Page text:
8. Regional Distribution Regions correspond to NCBA Region 1 = ME, NH, VT, MA, CN, RI, NJ, NY, PA, DE, MI, OH, IN, KY, VA, MD; Region 2 = NC, TN, SC, GA, AL, MS, LA, FL; Region 3 = MN, WI, IA, IL, MO; Region 4 = TX, OK, AR; Region 5 = WA, ID, MT, WY, CO, OR; Region 6 = CA, NV, UT, AZ, NM; Region 7 = ND, SD, NE, KS.

  9. Ranch & Herd Characteristics Cattle inventories: 217 ± 14.8 cows 17 ± 3.3 bulls Breed types used: 78% British breeds exclusively 18% mixed herd of British and Continental 4% Cont’l only, or mix of British, Cont’l, and Indicus Average price paid per bull = $2,616 ± 55.5 Feed inputs per year: 874 ± 302.6 tons of hay harvested 64 ± 6.1 tons of hay purchased

  10. Goals of the Survey • Document current selection priorities • Determine awareness of “feed-to-gain ratio” and/or “residual feed intake” • Initiate an evaluation into ‘willingness to pay’ for RFI data • Attempt to predict ‘willingness • to adopt’ RFI as a • production practice www.growsafe.com; www1.agric.gov.ab.ca

  11. Genetic Prediction Info (currently)

  12. Genetic Prediction Info (wish list)

  13. Genetic Prediction Info What types of genetic prediction information do you provide your buyers (seedstock) OR what type is provided to you by your seedstock supplier?

  14. Genetic Prediction Info What types of genetic prediction information would you consider providing your buyers (seedstock) OR what type would you like to have (commercial cow/calf)?

  15. Bull Traits Considered “Important” or “Very Important”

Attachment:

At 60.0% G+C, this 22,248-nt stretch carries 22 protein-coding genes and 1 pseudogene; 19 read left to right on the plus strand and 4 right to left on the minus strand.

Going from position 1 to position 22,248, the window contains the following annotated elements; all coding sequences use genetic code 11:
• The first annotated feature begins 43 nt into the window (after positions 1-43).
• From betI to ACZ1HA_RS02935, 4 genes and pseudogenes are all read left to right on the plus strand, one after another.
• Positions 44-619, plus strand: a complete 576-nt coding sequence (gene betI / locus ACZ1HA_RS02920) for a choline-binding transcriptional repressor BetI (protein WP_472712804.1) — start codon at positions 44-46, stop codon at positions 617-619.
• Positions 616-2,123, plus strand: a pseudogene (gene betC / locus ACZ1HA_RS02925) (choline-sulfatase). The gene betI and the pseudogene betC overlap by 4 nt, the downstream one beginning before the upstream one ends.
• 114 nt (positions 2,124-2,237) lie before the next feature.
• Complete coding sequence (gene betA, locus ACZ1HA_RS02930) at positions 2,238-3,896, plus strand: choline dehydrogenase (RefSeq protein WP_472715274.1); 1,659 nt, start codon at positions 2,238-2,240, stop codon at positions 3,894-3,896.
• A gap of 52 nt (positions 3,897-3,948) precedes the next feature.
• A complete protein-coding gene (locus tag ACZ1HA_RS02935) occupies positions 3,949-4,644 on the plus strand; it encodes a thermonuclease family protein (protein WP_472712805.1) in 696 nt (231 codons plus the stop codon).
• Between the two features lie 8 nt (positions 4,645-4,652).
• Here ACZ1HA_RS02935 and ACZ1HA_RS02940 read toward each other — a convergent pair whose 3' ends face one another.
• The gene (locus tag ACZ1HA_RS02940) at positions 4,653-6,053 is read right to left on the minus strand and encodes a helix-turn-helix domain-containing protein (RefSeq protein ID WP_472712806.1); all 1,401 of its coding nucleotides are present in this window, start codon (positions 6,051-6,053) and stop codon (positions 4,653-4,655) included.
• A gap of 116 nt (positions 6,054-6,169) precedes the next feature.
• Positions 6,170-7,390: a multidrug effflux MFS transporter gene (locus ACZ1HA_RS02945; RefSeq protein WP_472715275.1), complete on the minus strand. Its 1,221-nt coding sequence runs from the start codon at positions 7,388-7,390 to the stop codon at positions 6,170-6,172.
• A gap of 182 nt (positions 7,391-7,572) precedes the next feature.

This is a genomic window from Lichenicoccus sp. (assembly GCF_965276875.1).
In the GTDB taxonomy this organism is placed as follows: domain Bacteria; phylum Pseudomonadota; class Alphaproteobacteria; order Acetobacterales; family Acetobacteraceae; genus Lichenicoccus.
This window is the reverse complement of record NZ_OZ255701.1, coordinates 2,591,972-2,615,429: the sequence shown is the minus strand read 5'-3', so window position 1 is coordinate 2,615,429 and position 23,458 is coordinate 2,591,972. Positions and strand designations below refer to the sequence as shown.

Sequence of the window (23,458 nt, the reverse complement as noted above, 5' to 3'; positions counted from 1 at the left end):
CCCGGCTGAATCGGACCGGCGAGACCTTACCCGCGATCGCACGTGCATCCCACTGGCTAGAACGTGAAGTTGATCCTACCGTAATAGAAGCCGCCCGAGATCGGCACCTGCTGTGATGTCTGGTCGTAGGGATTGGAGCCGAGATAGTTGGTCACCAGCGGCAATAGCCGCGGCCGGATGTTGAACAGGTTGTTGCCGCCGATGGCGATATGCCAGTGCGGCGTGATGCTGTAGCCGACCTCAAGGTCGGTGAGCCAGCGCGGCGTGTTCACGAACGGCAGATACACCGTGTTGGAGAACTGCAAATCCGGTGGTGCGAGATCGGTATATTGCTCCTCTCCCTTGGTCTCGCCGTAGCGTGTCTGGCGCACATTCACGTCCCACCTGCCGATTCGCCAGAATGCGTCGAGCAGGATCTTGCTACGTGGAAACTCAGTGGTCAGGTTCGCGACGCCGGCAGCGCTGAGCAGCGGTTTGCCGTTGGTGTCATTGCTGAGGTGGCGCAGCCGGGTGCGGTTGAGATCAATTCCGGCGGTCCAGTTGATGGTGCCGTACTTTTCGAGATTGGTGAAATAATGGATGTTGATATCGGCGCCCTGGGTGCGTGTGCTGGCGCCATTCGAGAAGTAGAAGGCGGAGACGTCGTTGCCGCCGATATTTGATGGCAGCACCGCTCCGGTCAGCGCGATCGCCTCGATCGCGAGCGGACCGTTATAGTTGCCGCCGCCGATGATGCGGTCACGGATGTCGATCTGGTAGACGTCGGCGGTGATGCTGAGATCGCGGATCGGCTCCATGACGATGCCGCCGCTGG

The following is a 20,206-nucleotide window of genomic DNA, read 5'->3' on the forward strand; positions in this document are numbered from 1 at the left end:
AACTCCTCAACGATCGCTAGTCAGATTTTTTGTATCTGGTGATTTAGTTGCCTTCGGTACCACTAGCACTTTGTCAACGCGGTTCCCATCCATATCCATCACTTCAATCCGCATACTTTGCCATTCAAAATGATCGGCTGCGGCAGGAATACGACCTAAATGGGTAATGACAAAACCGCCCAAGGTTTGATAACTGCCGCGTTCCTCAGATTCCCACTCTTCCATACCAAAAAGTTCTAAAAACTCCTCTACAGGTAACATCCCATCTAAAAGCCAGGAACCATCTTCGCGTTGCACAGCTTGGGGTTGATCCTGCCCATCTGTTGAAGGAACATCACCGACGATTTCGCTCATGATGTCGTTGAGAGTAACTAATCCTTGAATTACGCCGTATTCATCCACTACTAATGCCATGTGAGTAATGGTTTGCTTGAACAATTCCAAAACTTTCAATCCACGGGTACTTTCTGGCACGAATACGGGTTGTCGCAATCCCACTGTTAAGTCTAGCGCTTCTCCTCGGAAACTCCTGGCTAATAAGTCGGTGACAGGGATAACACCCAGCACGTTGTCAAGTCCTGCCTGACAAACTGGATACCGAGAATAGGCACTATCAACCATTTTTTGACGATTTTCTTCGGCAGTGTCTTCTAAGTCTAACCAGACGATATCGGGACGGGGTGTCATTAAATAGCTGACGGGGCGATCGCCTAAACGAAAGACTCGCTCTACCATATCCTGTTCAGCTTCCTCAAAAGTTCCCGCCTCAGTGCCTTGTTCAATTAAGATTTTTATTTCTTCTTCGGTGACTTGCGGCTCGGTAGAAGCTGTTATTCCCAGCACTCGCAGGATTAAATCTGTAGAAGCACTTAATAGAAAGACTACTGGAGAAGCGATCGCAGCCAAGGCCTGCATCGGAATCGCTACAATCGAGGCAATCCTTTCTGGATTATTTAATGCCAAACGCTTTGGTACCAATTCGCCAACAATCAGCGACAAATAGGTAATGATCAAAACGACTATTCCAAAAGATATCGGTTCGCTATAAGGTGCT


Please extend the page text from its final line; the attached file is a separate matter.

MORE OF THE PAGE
16. The “Most Important” Trait Which of those traits listed do you consider to be MOST important when purchasing or using a bull?

  17. Selection for Feed Efficiency (Today)

  18. Selection for Feed Efficiency (Today)

  19. Knowledge of Feed-to-Gain Ratio

  20. Residual Feed Intake Awareness

  21. Knowledge of Feed to Gain Ratio vs. RFI Awareness

  22. Have Heard of RFI by “Type”

  23. How Much More Would You Pay for a Bull Evaluated for RFI ($/head)?

  24. How Much More Would You Pay for a Bull Evaluated for RFI ($/head)?

  25. How Much More Would You Pay To Have Bulls Evaluated $/head)?

  26. How Much More Would You Pay To Have Bulls Evaluated ($/head)?

  27. Preferred Source of Information

  28. Preferred Source of Information

  29. Predicting Awareness of RFI: Main Effects

  30. Conclusions Producers still use (& seek) raw, ratio, & EPD data. High priority traits: Repro, disposition, calving ease, growth. Not high priority: Price, visual, milk, feed efficiency. Among all producers, ~30% of producers will pay $0/hd more for RFI data, ~40% will pay $1-200/hd, and 25% will pay >$200/hd. Among seedstock producers, 30% will pay $0 to get RFI data, ~60% will pay $1-200/hd, and 5% will pay >$200/hd. Age, years managing, and participation in meetings are drivers for RFI awareness; operation size & region are not. Substantial producer education related to understanding and selecting for feed efficiency is needed.

  31. Acknowledgements: Red Angus Association of America Idaho Cattle Association USDA National Research Initiative (aka AFRI) Grant no. 2008-55206-18812 from CSREES National Science Foundation & Idaho EPSCoR Award no. EPS 0447689 Jason K. Ahola, Ph.D. Beef Production Systems Colorado State University (970) 491-3312 jason.ahola@colostate.edu